*A middle class upbringing. While a good number of royal mistresses hailed from the aristocracy, many were elevated from less exalted stock. When an aristocratic bride was expected to lie back and think of England while breeding up his babies, no doubt a nobleman would appreciate the more athletic charms of a woman of earthier stock. But although some doubtless enjoyed carousing with the lowest sort of prostitutes, few of them would have looked to the stews for a long-term prospect. A solidly middle-class upbringing would give a woman a merchant’s practicality for managing her business, a healthy appreciation for what her lovers could do for her, as well as the most necessary of the fundamental female accomplishments that a peasant girl simply wouldn’t have the time or opportunity to cultivate.
*Decent but not alarmingly good education. Bluestockings seldom made good courtesans. For starters, they were far too often inclined to get a healthy sense of their own worth and demand equality. A true courtesan combined a wide knowledge base with a good dose of common sense on how to succeed in a man’s world. She looked to her feminist sisters and saw how miserable their lives could be as they bruised their toes trying to kick in the door of male privilege. In the meanwhile, the courtesan simply powdered her face and slipped in the back door, collecting admiration and material wealth along the way.
*Lightness. The best mistresses had a deft touch, able to cajole a lover out of a bad mood or a bout of rage. She could burnish his clumsy quips to wit, broker a peace, and make her protector laugh all without stirring from her deliciously scented boudoir. If she was smart, she made friends and didn’t hold grudges. Her position alone would ensure she had enemies, but her behavior could blunt their arrows. A clever courtesan befriended everyone who could help her—on the way up and the way down.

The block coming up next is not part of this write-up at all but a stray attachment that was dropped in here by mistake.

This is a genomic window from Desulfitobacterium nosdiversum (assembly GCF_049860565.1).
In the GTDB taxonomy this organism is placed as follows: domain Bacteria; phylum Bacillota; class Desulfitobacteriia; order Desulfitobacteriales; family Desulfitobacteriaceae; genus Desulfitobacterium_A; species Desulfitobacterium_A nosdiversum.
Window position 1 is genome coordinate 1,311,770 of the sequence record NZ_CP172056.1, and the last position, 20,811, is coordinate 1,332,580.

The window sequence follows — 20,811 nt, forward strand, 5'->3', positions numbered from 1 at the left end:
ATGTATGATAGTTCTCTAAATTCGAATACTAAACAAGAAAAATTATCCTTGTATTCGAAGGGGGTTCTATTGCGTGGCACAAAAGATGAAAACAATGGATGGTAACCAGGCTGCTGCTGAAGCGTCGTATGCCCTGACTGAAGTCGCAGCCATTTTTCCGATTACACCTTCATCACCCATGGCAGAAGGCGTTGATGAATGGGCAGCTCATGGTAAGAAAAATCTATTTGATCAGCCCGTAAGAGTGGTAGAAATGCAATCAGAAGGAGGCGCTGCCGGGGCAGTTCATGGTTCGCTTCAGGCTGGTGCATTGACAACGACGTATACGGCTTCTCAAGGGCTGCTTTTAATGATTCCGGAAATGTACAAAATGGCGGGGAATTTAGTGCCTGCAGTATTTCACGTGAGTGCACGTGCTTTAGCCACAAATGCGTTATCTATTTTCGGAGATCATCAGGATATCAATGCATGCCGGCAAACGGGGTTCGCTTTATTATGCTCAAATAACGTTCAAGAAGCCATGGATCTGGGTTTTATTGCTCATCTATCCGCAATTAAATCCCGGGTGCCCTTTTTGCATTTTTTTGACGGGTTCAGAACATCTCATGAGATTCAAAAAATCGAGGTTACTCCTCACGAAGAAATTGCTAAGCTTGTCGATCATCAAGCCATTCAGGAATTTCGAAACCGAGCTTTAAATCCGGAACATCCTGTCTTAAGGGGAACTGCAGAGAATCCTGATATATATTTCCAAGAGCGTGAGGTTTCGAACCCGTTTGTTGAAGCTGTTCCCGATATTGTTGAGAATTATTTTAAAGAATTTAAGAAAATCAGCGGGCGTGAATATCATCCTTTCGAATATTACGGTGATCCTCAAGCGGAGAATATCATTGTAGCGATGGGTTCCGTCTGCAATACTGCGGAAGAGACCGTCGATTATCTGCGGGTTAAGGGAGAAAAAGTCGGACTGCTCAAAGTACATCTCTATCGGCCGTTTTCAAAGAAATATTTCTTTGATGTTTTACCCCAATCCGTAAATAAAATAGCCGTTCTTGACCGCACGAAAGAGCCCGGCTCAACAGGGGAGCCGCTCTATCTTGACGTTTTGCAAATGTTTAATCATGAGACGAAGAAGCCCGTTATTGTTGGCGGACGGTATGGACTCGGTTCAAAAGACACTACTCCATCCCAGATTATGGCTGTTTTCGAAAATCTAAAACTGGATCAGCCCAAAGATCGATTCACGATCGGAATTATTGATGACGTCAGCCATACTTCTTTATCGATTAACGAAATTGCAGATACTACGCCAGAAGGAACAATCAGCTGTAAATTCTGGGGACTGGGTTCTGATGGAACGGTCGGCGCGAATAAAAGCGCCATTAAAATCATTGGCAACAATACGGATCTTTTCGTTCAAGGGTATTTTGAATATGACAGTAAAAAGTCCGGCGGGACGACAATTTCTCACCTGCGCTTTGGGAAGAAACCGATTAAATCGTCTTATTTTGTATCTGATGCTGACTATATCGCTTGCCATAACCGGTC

*Sybaritic tendencies. A good courtesan was the best sort of hedonist, adhering to Epicurean principles of seeking pleasure in all forms and inflicting pain in none. She set a good table, offering the most delicious foods and wines to pamper her lovers’ palates. She gathered scintillating company to entertain and divert one another, often arranging for artists and musicians and poets to share their skills—and occasionally rewarding them with very special favors in recognition of their genius. She patronized the best establishments, dressmakers, jewelers, the makers of shoes and gloves and carriages, selecting what was best and most beautiful of their arts. She drove perfumers and coiffeurs to new heights, always eager to show herself to best advantage. And the most legendary of courtesans, developed a style all her own and stuck to it. Diane de Poitiers, long-time mistress of Henry II of France, dressed only in black or white, decorated her rooms in the same colors, and wore her crescent moon badge in diamonds in her hair. So smitten was he, the king even had this same crescent moon engraved in his armor and chiseled into the stone of his palaces along with their entwined initials.
And something else that didn’t hurt—family precedent. Harriette Wilson was not the only courtesan in her family, and once Louis XV discovered the delectable Nesle family, he made his way through four sisters in a row. His predecessor, Louis XIV, was sometimes entertained by the sister of his mistress, Madame de Montespan, when she was enduring one of her many pregnancies, and everyone knows the gossip that Henry VIII enjoyed the favors of Mary Boleyn before moving on to her sister, Anne.
In ferreting through my own family tree, I’ve discovered a long line of royal mistresses and concubines. From the mistress of Geoffrey Plantagenet to Katherine Swynford, Duchess of Lancaster, from Poppa of Bayeux, the concubine of Rollo of Normandy, to Isabel de Beaumont, mistress of Henry I, there are at least a couple dozen pretty skeletons lurking in our family cupboard. And while I appreciate the many, MANY loyal wives and stalwart helpmeets populating the family tree, I have the greatest affection for the scandalous ladies who seized their fates in their own manicured hands and made things happen.